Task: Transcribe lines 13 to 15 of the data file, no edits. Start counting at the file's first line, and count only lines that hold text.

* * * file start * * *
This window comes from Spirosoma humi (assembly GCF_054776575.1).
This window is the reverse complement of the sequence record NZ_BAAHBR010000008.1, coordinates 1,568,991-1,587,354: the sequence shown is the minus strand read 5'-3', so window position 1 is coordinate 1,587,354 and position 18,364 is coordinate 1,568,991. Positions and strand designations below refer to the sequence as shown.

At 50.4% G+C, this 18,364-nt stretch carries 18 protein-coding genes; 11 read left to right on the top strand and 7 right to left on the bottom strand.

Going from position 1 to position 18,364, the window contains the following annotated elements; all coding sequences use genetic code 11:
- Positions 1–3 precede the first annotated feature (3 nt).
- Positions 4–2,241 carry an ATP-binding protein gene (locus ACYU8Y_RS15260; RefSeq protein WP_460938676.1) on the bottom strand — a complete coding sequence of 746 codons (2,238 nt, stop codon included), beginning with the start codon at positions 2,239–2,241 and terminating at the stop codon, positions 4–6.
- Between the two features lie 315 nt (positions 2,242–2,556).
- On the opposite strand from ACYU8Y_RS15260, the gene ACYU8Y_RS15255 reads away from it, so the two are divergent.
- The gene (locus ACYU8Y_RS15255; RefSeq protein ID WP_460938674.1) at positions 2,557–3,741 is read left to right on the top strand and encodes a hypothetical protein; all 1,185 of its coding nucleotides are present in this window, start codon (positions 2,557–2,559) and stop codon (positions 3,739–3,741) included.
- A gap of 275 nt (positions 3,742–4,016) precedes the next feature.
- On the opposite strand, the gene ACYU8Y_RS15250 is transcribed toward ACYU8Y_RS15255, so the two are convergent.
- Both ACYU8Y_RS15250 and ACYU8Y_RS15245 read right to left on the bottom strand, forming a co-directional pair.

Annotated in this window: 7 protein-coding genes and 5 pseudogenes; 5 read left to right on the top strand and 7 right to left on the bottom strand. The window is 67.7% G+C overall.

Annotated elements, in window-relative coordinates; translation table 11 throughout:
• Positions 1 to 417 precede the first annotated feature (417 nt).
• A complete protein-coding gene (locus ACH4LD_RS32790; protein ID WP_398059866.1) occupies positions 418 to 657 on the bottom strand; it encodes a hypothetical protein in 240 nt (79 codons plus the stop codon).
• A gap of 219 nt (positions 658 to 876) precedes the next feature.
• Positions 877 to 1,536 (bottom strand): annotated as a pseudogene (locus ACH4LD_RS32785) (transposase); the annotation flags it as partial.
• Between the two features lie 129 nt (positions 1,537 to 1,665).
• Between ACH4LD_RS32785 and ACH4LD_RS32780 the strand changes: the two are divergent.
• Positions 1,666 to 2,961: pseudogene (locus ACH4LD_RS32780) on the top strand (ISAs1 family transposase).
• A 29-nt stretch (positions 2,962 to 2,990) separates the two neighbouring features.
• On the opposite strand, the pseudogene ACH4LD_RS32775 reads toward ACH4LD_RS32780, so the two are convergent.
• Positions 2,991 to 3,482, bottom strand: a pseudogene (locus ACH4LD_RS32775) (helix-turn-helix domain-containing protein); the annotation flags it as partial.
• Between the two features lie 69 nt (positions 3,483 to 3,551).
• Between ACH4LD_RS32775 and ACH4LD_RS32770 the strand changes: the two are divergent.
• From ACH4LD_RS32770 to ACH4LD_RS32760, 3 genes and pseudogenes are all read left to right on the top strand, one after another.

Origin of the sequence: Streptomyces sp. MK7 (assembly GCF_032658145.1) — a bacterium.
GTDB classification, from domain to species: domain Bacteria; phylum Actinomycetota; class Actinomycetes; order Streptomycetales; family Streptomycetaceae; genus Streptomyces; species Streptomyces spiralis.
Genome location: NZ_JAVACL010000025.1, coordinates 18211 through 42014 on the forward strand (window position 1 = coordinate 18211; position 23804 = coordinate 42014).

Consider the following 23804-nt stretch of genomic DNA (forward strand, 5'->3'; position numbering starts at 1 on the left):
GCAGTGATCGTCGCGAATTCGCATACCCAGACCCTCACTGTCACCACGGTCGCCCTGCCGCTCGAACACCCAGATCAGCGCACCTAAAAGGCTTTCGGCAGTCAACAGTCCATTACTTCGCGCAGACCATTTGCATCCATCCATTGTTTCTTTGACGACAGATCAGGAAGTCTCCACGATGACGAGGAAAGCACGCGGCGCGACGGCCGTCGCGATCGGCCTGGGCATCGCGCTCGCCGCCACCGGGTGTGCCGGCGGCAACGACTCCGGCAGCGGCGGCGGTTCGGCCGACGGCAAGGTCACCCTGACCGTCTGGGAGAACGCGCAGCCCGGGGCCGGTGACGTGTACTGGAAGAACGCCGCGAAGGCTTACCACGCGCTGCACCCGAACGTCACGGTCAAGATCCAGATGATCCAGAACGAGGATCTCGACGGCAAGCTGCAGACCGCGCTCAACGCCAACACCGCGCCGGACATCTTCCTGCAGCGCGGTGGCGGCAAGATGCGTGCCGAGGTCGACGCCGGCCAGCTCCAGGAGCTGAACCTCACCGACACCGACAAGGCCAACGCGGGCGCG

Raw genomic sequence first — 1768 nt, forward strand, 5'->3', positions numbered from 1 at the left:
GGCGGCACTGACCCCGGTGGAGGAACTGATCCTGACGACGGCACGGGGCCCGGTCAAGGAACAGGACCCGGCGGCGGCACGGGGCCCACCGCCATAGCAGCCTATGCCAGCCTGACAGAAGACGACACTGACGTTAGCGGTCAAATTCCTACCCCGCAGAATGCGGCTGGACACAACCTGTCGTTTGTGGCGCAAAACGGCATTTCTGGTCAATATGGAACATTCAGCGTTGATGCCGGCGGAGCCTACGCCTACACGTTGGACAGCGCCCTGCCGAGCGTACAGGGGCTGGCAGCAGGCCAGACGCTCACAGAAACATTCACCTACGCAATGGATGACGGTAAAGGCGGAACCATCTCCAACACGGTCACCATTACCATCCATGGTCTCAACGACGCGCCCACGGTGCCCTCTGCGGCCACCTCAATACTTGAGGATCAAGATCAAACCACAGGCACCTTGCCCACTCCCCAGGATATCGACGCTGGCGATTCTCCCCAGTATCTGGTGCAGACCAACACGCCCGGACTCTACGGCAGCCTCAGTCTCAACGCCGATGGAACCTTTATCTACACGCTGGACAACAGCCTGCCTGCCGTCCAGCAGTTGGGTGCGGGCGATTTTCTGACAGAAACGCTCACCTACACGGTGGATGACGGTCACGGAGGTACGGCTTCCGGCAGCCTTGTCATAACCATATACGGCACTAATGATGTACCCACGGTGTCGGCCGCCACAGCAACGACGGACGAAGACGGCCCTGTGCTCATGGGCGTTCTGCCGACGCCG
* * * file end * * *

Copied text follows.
Annotated in this window: 7 protein-coding genes and 5 pseudogenes; 5 read left to right on the top strand and 7 right to left on the bottom strand. The window is 67.7% G+C overall.

Annotated elements, in window-relative coordinates; translation table 11 throughout:
• Positions 1 to 417 precede the first annotated feature (417 nt).